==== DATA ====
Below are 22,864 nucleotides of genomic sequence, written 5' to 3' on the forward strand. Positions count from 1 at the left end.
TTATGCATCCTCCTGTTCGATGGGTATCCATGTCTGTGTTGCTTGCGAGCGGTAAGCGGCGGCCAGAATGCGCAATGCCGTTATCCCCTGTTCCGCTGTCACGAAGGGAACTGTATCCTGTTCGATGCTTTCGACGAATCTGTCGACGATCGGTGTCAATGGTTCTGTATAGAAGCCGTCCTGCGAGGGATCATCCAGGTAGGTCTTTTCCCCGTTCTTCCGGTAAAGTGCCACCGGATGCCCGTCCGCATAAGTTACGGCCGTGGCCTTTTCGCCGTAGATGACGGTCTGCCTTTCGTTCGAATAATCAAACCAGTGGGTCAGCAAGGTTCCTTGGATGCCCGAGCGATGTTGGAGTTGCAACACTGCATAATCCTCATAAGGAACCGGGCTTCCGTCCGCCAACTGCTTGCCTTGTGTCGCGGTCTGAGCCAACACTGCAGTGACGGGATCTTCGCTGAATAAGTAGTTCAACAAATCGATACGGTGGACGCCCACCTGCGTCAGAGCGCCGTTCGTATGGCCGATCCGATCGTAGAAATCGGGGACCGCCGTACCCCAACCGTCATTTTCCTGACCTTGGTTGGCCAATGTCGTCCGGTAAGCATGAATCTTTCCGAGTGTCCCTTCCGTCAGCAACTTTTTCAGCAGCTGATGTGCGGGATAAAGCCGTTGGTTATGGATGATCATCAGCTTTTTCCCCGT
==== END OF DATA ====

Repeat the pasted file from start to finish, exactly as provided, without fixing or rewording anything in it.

Below are 22,864 nucleotides of genomic sequence, written 5' to 3' on the forward strand. Positions count from 1 at the left end.
TTATGCATCCTCCTGTTCGATGGGTATCCATGTCTGTGTTGCTTGCGAGCGGTAAGCGGCGGCCAGAATGCGCAATGCCGTTATCCCCTGTTCCGCTGTCACGAAGGGAACTGTATCCTGTTCGATGCTTTCGACGAATCTGTCGACGATCGGTGTCAATGGTTCTGTATAGAAGCCGTCCTGCGAGGGATCATCCAGGTAGGTCTTTTCCCCGTTCTTCCGGTAAAGTGCCACCGGATGCCCGTCCGCATAAGTTACGGCCGTGGCCTTTTCGCCGTAGATGACGGTCTGCCTTTCGTTCGAATAATCAAACCAGTGGGTCAGCAAGGTTCCTTGGATGCCCGAGCGATGTTGGAGTTGCAACACTGCATAATCCTCATAAGGAACCGGGCTTCCGTCCGCCAACTGCTTGCCTTGTGTCGCGGTCTGAGCCAACACTGCAGTGACGGGATCTTCGCTGAATAAGTAGTTCAACAAATCGATACGGTGGACGCCCACCTGCGTCAGAGCGCCGTTCGTATGGCCGATCCGATCGTAGAAATCGGGGACCGCCGTACCCCAACCGTCATTTTCCTGACCTTGGTTGGCCAATGTCGTCCGGTAAGCATGAATCTTTCCGAGTGTCCCTTCCGTCAGCAACTTTTTCAGCAGCTGATGTGCGGGATAAAGCCGTTGGTTATGGATGATCATCAGCTTTTTCCCCGT